Casey Rae is a man of many talents, and with William Burroughs and the Cult of Rock ‘n’ Roll he adds “author” to that list. Equal parts history of and on-ramp to all things Burroughs, Cult tells the tales of the long strange trips that artists throughout rock ‘n’ roll history took to worship before their pope of dope,” how the words of one man influenced our modern world in ways we can hardly imagine, and much more!
Brad Mehldau, simply put, is one of the most respected living jazz players on the planet. He’s also one of the most prolific. Think Stephen King levels of prolific, but for music. Many of you may know him from his work covering some Radiohead tunes, but rest assured he is much MUCH more than that. In fact, on his new album Finding Gabriel, he is doing nothing less than searching for the meaning of life, the universe, and everything. Suffice to say the album is HEAVY, but it’s also one of the most exhilarating listens of the year in any genre.
PledgeMusic is a crowdfuning platform that aims to help artists of every genre and creed achieve their dreams. Every artist except Wheeler Walker, Jr. it would seem. In an unprecedented move, the artist friendly org recently cancelled the country star/comedian's campaign to raise funds for his upcoming sophomore album, and we've got some questions.
On their second album as a duo, guitarists Julian Lage and Chris Eldridge (Punch Brothers) are travelling down well worn musical paths, but still manage to kick up some dust along the way. We journey deep into Mount Royal and find out where the music they're making is taking bluegrass and folk, and contemplate a new dawn of acoustic music in a super-untz age.
PLUS! Son Volt is BACK. Crank up "Back Against The Wall" off of their new LP, Notes Of Blue, and be ROCKED.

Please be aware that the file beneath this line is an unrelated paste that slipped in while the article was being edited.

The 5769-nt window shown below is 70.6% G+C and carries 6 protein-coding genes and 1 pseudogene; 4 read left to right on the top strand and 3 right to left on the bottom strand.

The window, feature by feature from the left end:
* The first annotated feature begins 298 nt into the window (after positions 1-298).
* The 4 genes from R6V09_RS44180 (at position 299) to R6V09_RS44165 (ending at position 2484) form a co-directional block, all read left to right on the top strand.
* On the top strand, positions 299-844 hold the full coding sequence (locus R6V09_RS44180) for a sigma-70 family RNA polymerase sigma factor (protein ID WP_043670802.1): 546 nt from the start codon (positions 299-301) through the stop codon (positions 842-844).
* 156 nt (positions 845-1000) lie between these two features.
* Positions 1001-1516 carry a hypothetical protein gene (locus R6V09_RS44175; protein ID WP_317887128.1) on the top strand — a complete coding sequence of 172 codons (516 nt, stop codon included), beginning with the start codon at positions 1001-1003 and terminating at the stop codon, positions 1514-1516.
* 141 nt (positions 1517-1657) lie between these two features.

Jay Farrar has the distinction of having been in two of the genre-defining bands of the alt. country movement, first as a member of Uncle Tupelo and then as the leader of Son Volt. Released in 1995, Son Volt’s debut album Trace has become known as a classic of the genre. Last week, Rhino released a remastered and expanded version of the album for its 20th anniversary, and Farrar came to the Birchmere on Wednesday night as a solo artist (backed by original Son Volt pedal steel player Eric Heywood along with Gary Hunt on electric guitar, mandolin, and fiddle) to support the reissue.
Sometimes a band name doesn’t attempt to be funny, even though it ends up that way. Take Charlottesville’s Sons of Bill, for example. Three of the five members are, in fact, the sons of a guy named Bill. Through three albums and one EP (as well as a new 7” released for last month’s Record Store Day) Sons of Bill have ripped high quality, high energy Son Volt-esque alt-country. Last year’s Sirens, produced by Cracker/Camper Van Beethoven guru David Lowery (who adds his own fantastic drawl here and there), was a glorious amalgamation of old school outlaw country and southern rock but with notable added depth. In short, if there were a band that summed up the intellectual/southern/hippy feel of Charlottesville, Sons of Bill are probably it. They rarely stray outside their comfort zone, but that’s a good thing – any odd asides in the midst of the wonderful Americana they’ve mastered would seem forced.
They’re an amazing live band, honing their talents during a seemingly relentless touring schedule. All five members are extremely talented, and their extended live jams are the stuff of legend. The brothers’ familiarity continually shows as they trade riffs and solos. And the band always seems to kick it up a few notches higher when playing in their home state, so tonight’s show at the State Theater should be a damn good one.
Central Virginia is well represented tonight as the Dericks – also from Charlottesville – will open the show. The Dericks have a more pure country sound and some damn good melodies (think of early Whiskeytown). It’ll be a night of music that will make you want to fire up the barbecue and let summer roll in.